A new mother who gave birth while hospitalized with severe COVID-19 has been reunited with her newborn baby, meeting him for the first time two months after he was born.
Macenzee Keller, 20, from New Hampshire, gave birth to her son, Zack, via C-section on November 28, 2021 a day after arriving at the hospital with COVID.
But the first-time mom was critically ill and under sedation, and didn't get to meet her son for the first time until February 3, 2022, once her condition had improved.
'It was very emotional because I was like, "Oh, I got to finally see my baby that I was waiting for so long to see,"' Keller told the AP.
Keller was diagnosed with COVID-19 two weeks before before her due date.
Pregnant and unvaccinated, she was hit hard by the virus, and was experiencing shortness of breath on November 27 when she decided to go to the hospital — which is the last thing she remembers.
She was put on a ventilator at Catholic Medical Center in Manchester, and her baby was born via C-section the next day.
Critically ill, Keller was soon transferred to Dartmouth-Hitchcock Medical Center (DHMC), before getting to meet her son.
She was kept on ECMO for 47 days, which Ciaran Moloney, BSN, RN, a nurse who cared for her, said is 'a lot longer than we’ve seen in the past.'
'There were times when we were wondering how or if she would be able to recover, but over the last few weeks, she’s made an amazing recovery,' he told the hospital's newsroom.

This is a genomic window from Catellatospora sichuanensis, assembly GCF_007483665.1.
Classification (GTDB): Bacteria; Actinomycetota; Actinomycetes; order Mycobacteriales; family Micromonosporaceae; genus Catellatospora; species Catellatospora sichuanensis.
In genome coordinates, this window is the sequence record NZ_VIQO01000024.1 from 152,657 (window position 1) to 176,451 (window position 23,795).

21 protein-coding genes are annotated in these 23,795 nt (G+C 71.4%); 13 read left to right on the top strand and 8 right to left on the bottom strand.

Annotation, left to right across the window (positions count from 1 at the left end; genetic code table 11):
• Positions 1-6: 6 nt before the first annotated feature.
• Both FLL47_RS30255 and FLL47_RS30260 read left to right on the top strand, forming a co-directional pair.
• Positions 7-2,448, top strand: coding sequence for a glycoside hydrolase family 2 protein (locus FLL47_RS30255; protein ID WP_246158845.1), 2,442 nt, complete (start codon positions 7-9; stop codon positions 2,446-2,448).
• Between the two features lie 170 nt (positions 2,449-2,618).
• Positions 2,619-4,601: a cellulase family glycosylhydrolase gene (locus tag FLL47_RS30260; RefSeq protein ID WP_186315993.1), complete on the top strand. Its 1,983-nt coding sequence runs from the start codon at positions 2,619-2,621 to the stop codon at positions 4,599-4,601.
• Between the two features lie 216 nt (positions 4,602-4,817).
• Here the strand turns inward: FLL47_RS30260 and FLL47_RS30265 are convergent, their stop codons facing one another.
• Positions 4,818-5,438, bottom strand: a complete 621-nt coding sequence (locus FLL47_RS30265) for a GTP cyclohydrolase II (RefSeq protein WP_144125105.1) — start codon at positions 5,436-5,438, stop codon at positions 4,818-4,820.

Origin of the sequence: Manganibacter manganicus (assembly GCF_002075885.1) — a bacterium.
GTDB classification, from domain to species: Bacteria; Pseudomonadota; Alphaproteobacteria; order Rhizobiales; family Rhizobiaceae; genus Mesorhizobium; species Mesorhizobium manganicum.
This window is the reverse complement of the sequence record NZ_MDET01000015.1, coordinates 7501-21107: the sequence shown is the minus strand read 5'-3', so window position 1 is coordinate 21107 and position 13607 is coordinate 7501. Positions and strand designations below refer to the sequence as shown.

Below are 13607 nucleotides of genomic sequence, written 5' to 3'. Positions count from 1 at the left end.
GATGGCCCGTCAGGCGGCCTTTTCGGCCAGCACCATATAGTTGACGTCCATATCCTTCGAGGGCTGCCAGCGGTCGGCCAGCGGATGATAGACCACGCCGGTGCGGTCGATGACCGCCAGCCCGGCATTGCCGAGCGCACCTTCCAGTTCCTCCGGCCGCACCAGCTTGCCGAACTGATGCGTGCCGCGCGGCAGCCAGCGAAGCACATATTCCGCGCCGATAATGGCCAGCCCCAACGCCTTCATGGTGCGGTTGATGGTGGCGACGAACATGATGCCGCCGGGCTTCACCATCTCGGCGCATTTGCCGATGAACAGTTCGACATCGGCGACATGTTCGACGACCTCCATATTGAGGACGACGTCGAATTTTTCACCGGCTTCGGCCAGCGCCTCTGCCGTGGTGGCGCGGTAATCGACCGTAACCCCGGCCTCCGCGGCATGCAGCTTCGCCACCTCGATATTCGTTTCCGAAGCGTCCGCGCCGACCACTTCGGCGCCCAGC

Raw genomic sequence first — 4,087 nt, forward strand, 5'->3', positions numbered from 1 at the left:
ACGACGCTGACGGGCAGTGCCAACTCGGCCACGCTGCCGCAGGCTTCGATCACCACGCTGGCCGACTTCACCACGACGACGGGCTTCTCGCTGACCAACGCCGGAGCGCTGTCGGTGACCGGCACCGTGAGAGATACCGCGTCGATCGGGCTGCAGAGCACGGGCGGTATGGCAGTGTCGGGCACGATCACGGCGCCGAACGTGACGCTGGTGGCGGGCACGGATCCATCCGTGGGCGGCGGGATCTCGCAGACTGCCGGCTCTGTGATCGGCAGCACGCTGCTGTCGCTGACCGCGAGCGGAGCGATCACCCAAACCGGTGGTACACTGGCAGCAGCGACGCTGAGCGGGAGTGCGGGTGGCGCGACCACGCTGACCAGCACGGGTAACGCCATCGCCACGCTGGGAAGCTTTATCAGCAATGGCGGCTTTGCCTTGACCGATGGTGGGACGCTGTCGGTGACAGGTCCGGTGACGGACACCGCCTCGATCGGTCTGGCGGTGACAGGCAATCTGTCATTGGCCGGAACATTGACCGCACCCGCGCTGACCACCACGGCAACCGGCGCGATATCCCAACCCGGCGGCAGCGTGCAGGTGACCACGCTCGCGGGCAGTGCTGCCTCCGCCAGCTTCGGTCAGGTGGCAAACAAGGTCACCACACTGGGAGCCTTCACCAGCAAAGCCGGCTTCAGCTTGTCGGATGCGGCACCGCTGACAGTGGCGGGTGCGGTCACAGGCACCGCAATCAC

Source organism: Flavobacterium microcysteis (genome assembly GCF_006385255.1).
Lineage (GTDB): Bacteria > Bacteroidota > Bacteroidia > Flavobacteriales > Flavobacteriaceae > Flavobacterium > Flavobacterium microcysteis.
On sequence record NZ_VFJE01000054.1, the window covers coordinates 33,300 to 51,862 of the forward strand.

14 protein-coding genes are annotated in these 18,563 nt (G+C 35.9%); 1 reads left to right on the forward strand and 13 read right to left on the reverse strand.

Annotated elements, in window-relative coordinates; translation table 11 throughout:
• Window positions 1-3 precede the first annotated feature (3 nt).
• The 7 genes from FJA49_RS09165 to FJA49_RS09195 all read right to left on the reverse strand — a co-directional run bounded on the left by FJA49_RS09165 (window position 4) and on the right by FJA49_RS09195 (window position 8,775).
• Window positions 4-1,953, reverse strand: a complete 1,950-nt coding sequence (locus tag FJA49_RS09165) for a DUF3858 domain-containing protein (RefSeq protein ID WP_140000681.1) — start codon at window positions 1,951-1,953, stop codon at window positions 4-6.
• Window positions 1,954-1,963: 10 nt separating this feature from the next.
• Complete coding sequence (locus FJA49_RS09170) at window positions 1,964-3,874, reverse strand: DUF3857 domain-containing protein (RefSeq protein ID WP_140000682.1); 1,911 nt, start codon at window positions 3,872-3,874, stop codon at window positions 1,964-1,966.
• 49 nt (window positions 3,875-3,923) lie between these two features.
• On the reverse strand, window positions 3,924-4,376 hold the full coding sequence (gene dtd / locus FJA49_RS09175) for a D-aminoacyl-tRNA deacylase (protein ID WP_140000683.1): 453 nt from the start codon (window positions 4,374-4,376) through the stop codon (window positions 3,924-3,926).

Finally, Keller was able to come off of sedation as her condition slowly improved, but she said waking up was confusing.
'Do you know like when you fall asleep somewhere and then you wake up somewhere new? And you’re like, "Whoa!" That’s kind of what I felt,' she said.
It still took some time until she was well enough to meet her son, but on February 3, she got to hold him for the first time.
By then, Zack was two months old and weighed 11 pounds, 13 ounces.
'It’s a new experience, but I’m excited to become a mom,' Keller said. 'He was big!'
She now wishes she had been vaccinated during her pregnancy, and is encouraging other unvaccinated people to get the shot.
'Now I'm definitely getting vaccinated,' Keller said. 'Definitely get vaccinated. Being as sick as I was, was definitely scary, and I don't want anybody to have to go through that.'
Doctors told Keller she has to wait a couple more weeks before she can do so.
The new mom is still improving, but she still uses a pulse oximeter to measure her blood oxygen levels. She is also getting physical therapy to help her walk again.
But while she is not totally back to her pre-COVID self, her recovery has been a bright spot for medical professionals at the hospital.
'In the medical (intensive care unit), we have a lot of difficult and often tragic stories, and so when we get one like this, where someone has made such an amazing recovery and gets to meet their child for the first time, it’s a real special one for us, and one that really makes it easier to come into work the next day,' Moloney said.
'She went from being completely reliant on the ECMO pump to being fully interactive within just a span of a couple of weeks,' he added.
'My wife, we found out she was pregnant roughly around the same time, and that just made it very emotional for me to see everything that Macenzee was going through,' he said.
This article has been adapted from its original source.
© Associated Newspapers Ltd.